In This Chapter


Authored by: Olivia U. Rutazibwa , Robbie Shilliam

Routledge Handbook of Postcolonial Politics

Print publication date:  February  2018
Online publication date:  February  2018

Print ISBN: 9781138944596
eBook ISBN: 9781315671192
Adobe ISBN:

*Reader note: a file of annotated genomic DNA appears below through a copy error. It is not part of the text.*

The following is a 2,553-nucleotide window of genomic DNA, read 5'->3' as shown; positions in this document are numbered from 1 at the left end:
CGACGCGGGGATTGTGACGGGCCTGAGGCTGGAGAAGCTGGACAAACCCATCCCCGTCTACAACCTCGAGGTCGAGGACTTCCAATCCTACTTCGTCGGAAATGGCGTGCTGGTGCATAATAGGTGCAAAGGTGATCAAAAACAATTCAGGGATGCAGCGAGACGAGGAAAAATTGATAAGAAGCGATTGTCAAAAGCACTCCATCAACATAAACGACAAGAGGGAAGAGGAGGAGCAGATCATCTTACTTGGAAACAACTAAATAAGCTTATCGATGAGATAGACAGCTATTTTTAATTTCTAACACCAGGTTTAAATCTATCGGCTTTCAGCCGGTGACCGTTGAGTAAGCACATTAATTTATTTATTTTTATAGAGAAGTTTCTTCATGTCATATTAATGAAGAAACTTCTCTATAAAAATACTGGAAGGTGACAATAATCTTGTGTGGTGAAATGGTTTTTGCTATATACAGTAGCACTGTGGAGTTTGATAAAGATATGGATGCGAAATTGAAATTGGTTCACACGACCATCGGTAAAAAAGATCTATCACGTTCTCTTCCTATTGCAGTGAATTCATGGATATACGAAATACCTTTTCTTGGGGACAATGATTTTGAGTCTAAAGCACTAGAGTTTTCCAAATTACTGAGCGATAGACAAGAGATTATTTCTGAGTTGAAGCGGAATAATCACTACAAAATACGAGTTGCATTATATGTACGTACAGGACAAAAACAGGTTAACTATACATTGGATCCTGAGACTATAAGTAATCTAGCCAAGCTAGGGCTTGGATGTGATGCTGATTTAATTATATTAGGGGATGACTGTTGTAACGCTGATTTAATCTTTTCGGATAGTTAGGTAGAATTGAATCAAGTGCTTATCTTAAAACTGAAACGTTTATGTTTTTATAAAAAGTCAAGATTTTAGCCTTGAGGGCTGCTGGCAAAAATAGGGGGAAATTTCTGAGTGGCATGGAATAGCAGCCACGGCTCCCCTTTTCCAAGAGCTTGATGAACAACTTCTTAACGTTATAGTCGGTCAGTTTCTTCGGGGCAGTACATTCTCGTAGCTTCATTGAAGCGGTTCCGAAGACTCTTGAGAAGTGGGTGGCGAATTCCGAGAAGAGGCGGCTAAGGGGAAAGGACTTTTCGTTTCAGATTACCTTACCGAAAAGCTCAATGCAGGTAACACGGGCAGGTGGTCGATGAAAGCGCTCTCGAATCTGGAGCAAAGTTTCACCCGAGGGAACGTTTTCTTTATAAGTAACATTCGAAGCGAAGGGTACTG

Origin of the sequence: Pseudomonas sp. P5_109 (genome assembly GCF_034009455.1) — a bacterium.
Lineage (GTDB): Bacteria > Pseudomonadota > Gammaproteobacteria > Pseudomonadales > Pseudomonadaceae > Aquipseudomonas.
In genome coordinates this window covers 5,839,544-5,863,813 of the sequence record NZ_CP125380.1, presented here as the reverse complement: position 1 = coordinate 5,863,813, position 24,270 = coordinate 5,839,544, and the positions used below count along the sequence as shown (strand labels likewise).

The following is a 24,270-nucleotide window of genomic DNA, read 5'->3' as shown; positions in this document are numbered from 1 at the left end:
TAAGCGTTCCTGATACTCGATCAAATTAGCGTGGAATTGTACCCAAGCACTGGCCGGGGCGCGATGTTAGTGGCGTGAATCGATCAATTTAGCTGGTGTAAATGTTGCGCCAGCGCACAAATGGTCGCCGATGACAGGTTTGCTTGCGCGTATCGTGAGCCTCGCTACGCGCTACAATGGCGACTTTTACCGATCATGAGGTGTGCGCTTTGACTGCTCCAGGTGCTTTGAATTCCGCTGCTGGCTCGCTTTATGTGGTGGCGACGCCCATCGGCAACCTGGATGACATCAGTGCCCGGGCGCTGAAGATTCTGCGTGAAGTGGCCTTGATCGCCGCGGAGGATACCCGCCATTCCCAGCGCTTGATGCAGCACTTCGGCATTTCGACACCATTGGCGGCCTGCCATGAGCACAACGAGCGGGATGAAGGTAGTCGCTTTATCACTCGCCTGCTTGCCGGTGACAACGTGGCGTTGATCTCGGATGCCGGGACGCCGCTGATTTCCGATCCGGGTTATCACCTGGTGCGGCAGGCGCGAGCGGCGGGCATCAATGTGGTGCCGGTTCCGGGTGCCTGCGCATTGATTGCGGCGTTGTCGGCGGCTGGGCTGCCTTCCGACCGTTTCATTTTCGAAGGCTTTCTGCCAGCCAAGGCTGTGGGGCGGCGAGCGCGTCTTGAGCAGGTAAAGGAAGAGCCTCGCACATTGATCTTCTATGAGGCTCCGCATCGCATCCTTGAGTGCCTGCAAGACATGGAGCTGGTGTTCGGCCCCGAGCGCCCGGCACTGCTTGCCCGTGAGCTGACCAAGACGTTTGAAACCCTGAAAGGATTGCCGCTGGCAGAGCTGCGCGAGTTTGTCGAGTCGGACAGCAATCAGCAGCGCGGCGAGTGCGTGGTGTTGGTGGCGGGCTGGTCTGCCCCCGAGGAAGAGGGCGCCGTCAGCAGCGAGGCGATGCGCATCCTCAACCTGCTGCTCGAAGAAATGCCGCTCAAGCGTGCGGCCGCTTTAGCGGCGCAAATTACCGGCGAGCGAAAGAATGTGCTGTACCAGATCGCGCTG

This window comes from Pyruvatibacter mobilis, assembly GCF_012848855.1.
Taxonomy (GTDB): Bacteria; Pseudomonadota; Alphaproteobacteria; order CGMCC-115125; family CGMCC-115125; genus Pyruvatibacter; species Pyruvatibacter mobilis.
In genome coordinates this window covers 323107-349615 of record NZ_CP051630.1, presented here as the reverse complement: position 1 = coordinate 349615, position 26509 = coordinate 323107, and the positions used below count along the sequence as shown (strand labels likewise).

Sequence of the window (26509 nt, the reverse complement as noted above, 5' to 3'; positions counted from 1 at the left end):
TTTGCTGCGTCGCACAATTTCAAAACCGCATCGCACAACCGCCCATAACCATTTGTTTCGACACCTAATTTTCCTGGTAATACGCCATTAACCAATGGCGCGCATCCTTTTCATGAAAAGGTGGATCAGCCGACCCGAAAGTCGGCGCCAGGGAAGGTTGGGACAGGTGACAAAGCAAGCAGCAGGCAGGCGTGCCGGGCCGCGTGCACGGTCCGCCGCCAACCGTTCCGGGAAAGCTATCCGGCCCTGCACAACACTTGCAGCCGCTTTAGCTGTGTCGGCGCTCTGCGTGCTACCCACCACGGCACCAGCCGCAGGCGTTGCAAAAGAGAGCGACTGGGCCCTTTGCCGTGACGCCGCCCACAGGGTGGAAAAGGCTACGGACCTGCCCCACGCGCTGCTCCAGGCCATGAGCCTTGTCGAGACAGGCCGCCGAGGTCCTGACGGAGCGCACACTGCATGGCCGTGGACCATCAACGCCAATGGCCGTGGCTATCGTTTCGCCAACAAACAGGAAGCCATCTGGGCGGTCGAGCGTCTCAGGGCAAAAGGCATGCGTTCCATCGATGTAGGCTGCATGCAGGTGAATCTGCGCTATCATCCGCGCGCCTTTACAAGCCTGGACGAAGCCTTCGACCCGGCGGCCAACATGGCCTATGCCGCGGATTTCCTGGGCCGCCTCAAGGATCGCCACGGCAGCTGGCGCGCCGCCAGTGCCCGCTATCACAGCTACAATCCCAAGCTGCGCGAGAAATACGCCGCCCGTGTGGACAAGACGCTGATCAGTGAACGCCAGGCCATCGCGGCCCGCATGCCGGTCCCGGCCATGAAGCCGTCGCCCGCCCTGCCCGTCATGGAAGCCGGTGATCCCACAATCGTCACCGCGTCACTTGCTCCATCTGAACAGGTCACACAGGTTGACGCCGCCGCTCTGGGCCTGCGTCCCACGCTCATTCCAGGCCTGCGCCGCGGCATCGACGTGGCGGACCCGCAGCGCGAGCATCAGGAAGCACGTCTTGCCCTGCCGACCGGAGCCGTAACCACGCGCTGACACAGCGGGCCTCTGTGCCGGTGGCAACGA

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As discussed in our main introduction, postcolonial critique first came to prominence in the academy through English and Commonwealth literature and cultural studies. In this respect, some scholars have questioned the postcolonial focus on discourse and representation to the detriment of more ‘material’ issues of political economy. This is an especially pertinent critique when we consider the long tradition in Marxist thought of analysing the relationship between imperialism and capitalism. Of course, issues of political economy have always been central to the colonial project, especially struggles over land and the appropriation and control of the resources and peoples in, on and of it. These struggles have themselves been folded into key theological, legal and moral disputes in early-modern European thought: from Vitoria, Las Casas and Sepúlveda to John Locke. Moreover, the political economy of colonial expansion and imperial rule must be considered as a global project: the dispossession and enslavement of indigenous and African peoples in the Americas finds echoes in proclamations of terra nullius (uninhabited lands) by European colonisers in Australia and the Pacific.

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